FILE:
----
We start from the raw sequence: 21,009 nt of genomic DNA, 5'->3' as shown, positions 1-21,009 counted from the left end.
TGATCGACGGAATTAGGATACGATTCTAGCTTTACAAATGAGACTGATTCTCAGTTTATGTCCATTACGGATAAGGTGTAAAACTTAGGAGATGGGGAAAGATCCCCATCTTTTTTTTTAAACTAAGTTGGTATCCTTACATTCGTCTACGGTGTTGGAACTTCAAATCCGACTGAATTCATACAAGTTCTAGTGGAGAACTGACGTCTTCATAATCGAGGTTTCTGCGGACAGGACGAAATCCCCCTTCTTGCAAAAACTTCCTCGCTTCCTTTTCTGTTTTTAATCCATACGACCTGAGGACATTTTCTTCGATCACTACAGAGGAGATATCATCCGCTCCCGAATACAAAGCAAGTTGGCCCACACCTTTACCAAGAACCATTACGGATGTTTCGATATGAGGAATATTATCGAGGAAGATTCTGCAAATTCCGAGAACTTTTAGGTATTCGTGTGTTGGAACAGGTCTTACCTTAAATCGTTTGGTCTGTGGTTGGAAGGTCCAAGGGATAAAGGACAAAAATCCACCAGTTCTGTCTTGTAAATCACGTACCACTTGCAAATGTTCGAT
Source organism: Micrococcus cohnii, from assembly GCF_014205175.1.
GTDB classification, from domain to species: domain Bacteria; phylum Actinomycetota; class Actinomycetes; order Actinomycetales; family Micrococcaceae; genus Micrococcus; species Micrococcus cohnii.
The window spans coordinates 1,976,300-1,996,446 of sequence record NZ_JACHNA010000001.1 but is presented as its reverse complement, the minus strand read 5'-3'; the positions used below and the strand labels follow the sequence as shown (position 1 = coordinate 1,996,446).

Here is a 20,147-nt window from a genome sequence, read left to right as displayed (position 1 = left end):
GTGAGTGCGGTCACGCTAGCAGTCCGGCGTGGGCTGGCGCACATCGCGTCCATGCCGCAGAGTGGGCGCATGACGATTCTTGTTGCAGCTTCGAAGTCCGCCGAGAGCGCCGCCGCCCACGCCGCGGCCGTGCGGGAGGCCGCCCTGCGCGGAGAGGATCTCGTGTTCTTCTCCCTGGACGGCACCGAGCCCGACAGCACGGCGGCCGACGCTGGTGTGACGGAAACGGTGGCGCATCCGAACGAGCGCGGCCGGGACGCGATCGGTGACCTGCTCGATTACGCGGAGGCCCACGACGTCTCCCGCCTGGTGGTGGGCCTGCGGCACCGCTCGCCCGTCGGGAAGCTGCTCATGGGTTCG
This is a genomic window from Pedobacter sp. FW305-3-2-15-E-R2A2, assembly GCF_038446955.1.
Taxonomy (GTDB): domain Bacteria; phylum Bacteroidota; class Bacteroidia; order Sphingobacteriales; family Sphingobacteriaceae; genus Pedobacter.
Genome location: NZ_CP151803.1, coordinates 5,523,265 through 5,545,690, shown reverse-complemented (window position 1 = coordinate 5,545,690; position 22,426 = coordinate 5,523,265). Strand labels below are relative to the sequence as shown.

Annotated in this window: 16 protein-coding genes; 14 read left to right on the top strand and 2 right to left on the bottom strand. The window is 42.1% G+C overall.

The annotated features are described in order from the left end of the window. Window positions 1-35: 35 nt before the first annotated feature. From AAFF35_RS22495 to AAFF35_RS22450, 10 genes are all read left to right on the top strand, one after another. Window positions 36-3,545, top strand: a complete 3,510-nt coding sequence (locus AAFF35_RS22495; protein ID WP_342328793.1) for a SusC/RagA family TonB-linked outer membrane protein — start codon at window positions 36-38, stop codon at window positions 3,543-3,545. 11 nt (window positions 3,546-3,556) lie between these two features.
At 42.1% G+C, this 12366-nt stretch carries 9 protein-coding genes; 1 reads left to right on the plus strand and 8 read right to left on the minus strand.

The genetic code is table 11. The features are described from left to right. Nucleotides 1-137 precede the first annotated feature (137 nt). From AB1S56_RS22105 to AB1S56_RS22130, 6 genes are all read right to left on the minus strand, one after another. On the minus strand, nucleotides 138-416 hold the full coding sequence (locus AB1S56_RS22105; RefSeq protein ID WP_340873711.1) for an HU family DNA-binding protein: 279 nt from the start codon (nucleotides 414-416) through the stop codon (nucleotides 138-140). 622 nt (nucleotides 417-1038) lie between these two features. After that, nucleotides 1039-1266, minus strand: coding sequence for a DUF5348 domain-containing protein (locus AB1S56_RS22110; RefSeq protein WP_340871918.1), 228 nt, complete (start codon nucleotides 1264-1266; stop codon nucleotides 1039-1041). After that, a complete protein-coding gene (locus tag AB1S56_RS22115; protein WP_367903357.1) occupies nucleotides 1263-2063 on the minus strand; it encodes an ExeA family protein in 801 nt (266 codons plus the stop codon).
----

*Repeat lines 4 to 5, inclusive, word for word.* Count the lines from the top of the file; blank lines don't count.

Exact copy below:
GTDB classification, from domain to species: domain Bacteria; phylum Actinomycetota; class Actinomycetes; order Actinomycetales; family Micrococcaceae; genus Micrococcus; species Micrococcus cohnii.
The window spans coordinates 1,976,300-1,996,446 of sequence record NZ_JACHNA010000001.1 but is presented as its reverse complement, the minus strand read 5'-3'; the positions used below and the strand labels follow the sequence as shown (position 1 = coordinate 1,996,446).